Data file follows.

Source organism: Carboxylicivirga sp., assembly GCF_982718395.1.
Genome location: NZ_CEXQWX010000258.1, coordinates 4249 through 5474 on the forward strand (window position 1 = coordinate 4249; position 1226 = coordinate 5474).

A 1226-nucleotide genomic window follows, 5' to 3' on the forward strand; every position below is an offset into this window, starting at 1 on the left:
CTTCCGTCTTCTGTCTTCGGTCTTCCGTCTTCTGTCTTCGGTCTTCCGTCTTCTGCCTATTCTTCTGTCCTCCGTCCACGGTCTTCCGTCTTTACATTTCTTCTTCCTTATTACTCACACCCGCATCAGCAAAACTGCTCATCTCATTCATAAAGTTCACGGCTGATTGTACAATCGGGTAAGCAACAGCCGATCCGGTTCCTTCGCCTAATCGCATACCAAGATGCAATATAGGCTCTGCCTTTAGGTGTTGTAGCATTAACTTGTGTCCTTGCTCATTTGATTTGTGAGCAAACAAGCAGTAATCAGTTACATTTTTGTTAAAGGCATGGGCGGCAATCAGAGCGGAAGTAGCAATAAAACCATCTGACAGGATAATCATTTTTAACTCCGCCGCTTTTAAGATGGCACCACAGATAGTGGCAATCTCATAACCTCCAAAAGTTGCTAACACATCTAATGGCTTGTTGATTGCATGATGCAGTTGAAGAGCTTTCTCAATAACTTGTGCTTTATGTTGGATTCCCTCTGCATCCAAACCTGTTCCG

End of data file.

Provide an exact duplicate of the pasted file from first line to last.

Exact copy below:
Source organism: Carboxylicivirga sp., assembly GCF_982718395.1.
Genome location: NZ_CEXQWX010000258.1, coordinates 4249 through 5474 on the forward strand (window position 1 = coordinate 4249; position 1226 = coordinate 5474).

A 1226-nucleotide genomic window follows, 5' to 3' on the forward strand; every position below is an offset into this window, starting at 1 on the left:
CTTCCGTCTTCTGTCTTCGGTCTTCCGTCTTCTGTCTTCGGTCTTCCGTCTTCTGCCTATTCTTCTGTCCTCCGTCCACGGTCTTCCGTCTTTACATTTCTTCTTCCTTATTACTCACACCCGCATCAGCAAAACTGCTCATCTCATTCATAAAGTTCACGGCTGATTGTACAATCGGGTAAGCAACAGCCGATCCGGTTCCTTCGCCTAATCGCATACCAAGATGCAATATAGGCTCTGCCTTTAGGTGTTGTAGCATTAACTTGTGTCCTTGCTCATTTGATTTGTGAGCAAACAAGCAGTAATCAGTTACATTTTTGTTAAAGGCATGGGCGGCAATCAGAGCGGAAGTAGCAATAAAACCATCTGACAGGATAATCATTTTTAACTCCGCCGCTTTTAAGATGGCACCACAGATAGTGGCAATCTCATAACCTCCAAAAGTTGCTAACACATCTAATGGCTTGTTGATTGCATGATGCAGTTGAAGAGCTTTCTCAATAACTTGTGCTTTATGTTGGATTCCCTCTGCATCCAAACCTGTTCCG